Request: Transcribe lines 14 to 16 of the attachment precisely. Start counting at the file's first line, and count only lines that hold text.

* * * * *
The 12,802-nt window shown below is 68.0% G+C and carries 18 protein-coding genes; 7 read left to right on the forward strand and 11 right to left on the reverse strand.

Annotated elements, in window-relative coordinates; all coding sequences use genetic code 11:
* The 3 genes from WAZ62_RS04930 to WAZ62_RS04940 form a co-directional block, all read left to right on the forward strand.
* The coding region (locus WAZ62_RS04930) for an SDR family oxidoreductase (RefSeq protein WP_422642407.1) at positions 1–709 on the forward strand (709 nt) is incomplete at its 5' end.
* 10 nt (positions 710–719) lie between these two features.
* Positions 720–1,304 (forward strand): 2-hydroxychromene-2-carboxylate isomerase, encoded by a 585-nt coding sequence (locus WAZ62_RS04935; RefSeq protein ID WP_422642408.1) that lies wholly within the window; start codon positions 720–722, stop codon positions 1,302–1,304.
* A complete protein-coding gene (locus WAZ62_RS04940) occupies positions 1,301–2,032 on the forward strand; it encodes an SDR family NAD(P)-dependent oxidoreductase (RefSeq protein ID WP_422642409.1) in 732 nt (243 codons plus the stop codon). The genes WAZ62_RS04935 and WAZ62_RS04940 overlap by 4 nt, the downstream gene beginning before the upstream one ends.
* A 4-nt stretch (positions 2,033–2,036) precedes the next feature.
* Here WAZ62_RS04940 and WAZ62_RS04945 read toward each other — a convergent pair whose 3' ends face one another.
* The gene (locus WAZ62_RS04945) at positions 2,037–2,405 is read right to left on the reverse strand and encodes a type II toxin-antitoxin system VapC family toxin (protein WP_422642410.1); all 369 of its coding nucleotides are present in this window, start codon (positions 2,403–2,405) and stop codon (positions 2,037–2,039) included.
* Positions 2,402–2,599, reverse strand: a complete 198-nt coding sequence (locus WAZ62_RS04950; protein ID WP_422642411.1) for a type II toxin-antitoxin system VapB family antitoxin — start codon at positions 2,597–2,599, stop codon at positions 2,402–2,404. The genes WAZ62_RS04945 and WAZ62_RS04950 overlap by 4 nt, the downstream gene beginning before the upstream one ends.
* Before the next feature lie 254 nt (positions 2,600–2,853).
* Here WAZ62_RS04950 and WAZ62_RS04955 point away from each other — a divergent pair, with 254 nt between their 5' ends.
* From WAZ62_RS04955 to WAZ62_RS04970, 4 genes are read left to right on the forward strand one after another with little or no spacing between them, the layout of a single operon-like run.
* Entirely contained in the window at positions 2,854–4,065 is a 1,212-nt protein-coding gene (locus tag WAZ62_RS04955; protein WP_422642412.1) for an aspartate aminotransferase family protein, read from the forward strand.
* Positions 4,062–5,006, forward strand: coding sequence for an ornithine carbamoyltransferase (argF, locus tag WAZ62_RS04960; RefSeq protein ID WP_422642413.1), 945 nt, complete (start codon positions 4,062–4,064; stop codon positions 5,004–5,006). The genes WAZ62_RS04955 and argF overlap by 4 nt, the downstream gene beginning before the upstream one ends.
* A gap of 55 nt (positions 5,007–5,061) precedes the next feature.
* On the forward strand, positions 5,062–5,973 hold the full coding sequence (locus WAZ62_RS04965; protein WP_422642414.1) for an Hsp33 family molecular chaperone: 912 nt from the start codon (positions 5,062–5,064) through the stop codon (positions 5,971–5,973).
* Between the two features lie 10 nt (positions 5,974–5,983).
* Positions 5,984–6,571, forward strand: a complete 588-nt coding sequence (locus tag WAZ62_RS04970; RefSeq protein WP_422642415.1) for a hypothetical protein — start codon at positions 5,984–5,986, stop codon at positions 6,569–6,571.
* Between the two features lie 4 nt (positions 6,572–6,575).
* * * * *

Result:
* From WAZ62_RS04955 to WAZ62_RS04970, 4 genes are read left to right on the forward strand one after another with little or no spacing between them, the layout of a single operon-like run.
* Entirely contained in the window at positions 2,854–4,065 is a 1,212-nt protein-coding gene (locus tag WAZ62_RS04955; protein WP_422642412.1) for an aspartate aminotransferase family protein, read from the forward strand.
* Positions 4,062–5,006, forward strand: coding sequence for an ornithine carbamoyltransferase (argF, locus tag WAZ62_RS04960; RefSeq protein ID WP_422642413.1), 945 nt, complete (start codon positions 4,062–4,064; stop codon positions 5,004–5,006). The genes WAZ62_RS04955 and argF overlap by 4 nt, the downstream gene beginning before the upstream one ends.